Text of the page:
The strategies teach concise writing and are based on Twitter. However, the ideas can easily be adapted for other platforms including Facebook status updates or text messages.
1) Personal Writing: Students write a series of Twitter-esque personal “essays” (140 characters maximum, including spaces and punctuation). Topic ideas include the school year, life lessons, relationships and personal goals. Each one can be stand-alone, or each post can be part of a series. They might do this, for example, for personal writing or in the context of developing college essay ideas. They then develop one or more selected posts into a longer piece. Afterward, debrief: How did starting off by writing brief expressions of their ideas contribute to their writing process?
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2) Authentic Writing: Taking a page from Andy Selsberg, students find ways to contribute meaningfully and authentically to the world of the Web. Ideas include, as Mr. Selsberg suggests, writing descriptions to “sell” an item of used clothing on eBay, commenting on a YouTube video or contributing a product review on a site like Amazon, as well as participating in our daily Student Opinion discussions. Establish guidelines for good Web citizenship. Have students read each other’s posts and provide helpful feedback. How was this activity different from writing academic essays that only the teacher reads?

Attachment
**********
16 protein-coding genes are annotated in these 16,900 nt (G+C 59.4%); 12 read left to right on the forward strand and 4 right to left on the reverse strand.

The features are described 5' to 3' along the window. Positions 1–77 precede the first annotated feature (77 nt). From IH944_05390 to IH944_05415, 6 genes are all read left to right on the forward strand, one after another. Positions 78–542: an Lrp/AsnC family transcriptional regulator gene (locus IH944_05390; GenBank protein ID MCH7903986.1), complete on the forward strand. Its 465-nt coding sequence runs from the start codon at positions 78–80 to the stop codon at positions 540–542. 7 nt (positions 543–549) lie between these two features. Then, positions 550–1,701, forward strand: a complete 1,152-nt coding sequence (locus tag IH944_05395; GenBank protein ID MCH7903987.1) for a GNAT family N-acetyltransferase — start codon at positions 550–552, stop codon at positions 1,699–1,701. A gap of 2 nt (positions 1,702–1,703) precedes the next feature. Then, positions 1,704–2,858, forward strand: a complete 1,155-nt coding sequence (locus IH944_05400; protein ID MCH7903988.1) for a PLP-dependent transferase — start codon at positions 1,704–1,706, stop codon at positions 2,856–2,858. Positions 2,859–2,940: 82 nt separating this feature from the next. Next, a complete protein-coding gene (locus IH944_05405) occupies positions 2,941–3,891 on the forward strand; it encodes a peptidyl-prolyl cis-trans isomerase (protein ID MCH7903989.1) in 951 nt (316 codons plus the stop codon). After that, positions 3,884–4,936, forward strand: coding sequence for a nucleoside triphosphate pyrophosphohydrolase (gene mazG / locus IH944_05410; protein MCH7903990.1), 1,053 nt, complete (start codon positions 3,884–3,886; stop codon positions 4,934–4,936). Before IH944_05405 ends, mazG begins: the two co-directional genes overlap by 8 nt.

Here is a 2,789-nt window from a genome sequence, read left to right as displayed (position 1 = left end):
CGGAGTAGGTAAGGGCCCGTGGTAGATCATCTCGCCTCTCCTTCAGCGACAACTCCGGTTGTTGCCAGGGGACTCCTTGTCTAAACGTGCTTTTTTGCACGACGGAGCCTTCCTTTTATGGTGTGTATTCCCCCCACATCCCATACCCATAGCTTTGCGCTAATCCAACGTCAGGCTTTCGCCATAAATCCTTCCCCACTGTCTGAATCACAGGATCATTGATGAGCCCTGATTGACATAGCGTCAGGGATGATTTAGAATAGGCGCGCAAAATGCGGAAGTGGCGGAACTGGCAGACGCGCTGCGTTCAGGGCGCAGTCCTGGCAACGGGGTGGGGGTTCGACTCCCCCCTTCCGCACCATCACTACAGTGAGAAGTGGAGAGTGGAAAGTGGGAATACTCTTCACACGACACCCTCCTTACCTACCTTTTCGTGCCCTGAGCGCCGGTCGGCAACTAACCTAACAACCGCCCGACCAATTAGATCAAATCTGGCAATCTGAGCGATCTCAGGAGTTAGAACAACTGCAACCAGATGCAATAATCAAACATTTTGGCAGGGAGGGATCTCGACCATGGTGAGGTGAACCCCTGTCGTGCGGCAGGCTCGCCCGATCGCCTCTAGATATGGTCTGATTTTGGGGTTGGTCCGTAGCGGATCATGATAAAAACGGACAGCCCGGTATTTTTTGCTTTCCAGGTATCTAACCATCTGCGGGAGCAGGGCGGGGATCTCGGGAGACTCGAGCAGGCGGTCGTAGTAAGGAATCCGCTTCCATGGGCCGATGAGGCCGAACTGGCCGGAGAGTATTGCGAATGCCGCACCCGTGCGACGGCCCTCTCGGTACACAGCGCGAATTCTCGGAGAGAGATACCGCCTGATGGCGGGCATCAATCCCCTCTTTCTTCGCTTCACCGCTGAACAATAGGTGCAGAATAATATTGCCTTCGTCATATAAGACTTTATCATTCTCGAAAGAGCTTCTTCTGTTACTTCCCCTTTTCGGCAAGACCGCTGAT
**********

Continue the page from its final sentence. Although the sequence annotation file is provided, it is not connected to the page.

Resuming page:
3) Poetry: Students read the Twitter poems by Billy Collins, Claudia Rankine, Elizabeth Alexander and Robert Pinsky. They then write their own original “Twitter poems” or rewrite a classic poem or one of their own poems in 140 characters or fewer. They can also look further into the history and impact of brief poems, like Ezra Pound’s “In a Station of the Metro” and William Carlos Williams’s “So Much Depends.”
4) Creative Writing: Students write pieces inspired by so-called Twitter novels and cellphone novels, either by writing the equivalent of an original story or novella 140 characters at a time, or by “crowd-sourcing” the work, by having each student contribute a line, in turn, to a class novel.
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